The SpaceX Dragon capsule is expected to link up with the International Space Station (ISS) today.
The unmanned spacecraft flew smoothly in a practice drive by the ISS last night, clearing the way for it to become the first private spacecraft to rendezvous with the orbiting platform.
If Dragon continues to operate as planned, it will fly to within about 30 feet of the $100 billion station on Friday and shut down its manoeuvring thrusters so the station crew can snare it with a robotic crane and hook it onto a docking port.
Dragon took a test drive past the station early on Thursday, coming as close as about 1.5 miles as the two vessels soared around the planet at 17,500 miles per hour.
Astronauts aboard the station showed they could command Dragon by ordering the capsule to turn on and off its strobe light.
"It went very, very smoothly," NASA flight director Holly Ridings said.
"We've been training and practicing for many years, but doing it for the first time with two dynamic spacecraft flying very close together you always want to make sure that you're going to be able to work as you trained," she said.
"It's a big confidence boost," added mission director John Couluris, with California-based Space Exploration Technologies, or SpaceX.
"It's exciting to be an American and part of putting an American spacecraft into orbit. We're very proud right now," he said.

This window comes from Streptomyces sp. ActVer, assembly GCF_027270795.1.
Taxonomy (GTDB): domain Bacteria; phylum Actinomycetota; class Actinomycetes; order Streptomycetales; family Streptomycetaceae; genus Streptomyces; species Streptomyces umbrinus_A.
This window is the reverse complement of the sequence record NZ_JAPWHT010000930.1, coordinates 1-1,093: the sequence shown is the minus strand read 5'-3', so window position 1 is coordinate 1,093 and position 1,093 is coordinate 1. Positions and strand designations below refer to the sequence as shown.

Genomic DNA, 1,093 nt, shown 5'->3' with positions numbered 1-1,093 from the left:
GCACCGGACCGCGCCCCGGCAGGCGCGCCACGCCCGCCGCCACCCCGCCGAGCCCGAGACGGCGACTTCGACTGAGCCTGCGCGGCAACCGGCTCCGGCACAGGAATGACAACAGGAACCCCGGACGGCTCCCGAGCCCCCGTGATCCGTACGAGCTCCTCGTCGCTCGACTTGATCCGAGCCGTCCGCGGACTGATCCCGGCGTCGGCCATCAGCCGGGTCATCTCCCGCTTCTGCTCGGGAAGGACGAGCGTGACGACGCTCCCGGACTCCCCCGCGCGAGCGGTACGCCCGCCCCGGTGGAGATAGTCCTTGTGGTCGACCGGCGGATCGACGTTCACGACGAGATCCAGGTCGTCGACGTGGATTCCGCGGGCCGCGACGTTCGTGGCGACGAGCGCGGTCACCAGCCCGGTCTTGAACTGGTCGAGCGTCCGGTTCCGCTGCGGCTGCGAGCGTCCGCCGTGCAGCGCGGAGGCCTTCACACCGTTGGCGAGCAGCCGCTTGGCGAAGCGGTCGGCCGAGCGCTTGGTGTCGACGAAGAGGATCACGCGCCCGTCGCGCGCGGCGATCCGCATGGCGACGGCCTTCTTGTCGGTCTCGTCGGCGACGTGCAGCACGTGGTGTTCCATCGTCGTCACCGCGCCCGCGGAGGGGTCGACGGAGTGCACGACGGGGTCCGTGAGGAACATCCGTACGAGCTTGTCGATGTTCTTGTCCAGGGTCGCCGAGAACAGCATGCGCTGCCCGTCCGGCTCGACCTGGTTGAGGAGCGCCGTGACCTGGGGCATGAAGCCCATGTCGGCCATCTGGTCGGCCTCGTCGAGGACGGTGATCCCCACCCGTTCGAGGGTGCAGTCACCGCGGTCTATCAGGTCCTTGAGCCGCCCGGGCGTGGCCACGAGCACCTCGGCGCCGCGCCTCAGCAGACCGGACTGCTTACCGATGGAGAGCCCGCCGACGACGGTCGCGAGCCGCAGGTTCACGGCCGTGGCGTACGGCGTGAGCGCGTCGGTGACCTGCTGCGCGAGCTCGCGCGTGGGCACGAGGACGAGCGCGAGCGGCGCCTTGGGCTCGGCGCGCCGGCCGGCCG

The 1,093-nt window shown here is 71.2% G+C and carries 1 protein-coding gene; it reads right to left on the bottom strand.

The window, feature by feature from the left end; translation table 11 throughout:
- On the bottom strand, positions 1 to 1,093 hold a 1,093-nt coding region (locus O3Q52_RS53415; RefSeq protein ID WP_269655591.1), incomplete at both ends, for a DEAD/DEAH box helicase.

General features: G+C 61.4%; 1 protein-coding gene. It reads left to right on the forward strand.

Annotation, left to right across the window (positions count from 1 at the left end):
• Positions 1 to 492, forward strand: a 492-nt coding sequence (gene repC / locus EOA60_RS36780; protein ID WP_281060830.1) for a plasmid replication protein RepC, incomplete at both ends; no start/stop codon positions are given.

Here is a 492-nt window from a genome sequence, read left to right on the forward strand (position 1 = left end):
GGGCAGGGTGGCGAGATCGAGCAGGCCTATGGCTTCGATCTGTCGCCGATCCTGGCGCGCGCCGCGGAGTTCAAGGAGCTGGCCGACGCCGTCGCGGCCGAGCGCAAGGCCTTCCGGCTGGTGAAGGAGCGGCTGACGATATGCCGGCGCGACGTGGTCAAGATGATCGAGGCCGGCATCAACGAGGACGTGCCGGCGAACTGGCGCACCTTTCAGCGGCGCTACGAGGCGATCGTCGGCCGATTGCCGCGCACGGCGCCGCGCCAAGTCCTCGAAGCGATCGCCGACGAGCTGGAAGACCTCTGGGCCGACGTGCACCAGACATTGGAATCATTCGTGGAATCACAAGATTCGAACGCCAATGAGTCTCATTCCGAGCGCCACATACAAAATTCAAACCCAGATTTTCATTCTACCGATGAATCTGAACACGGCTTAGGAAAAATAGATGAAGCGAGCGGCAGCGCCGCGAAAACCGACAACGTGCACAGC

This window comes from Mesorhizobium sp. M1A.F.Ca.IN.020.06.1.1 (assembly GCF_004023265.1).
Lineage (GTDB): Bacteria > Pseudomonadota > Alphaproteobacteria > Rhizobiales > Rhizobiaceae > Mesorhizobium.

With the retirement of the space shuttles last year, the United States is dependent on station partners Europe, Japan and especially Russia to reach the orbiting laboratory, which flies about 240 miles above Earth.
Rather than building a government-owned and operated replacement for the shuttle, the Obama administration is supporting private industry efforts to develop cargo ships and space taxis so NASA can buy flight services instead, a far cheaper alternative.
If SpaceX's Dragon continues to operate as planned, the company will be cleared to begin working off its 12-flight, $1.6 billion NASA contract to fly cargo to and from the station.
A second freighter owned by Orbital Sciences Corp is expected to debut later this year.
NASA is incubating similar partnerships to develop passenger spaceships, which would break the U.S. reliance on Russia for crew flight services that cost about $400 million a year.
Dragon blasted off aboard a SpaceX Falcon 9 rocket from Cape Canaveral Air Force Station in Florida earlier this week.
If all goes as planned, station flight engineers Don Pettit and Andre Kuipers will use the station's 58-foot robot arm to pluck Dragon from orbit this morning and attach it to a berthing port on the station's Harmony connecting node about three hours later.
"It is a test flight so I don't want to jinx myself and say what I can expect (on Friday) and then see something different," Couluris said.
"We fly by the mantra of 'Train like you fly and then fly like you train,' and so far the mission has been proceeding just like a regular simulation."
Dragon is carrying about 1,200 pounds (544 kg) of food, water, clothing and supplies for the station crew.
The capsule will be repacked with equipment to come back to Earth, leaving the space station on May 31 and splashing down in the Pacific Ocean off the coast of Southern California later that day.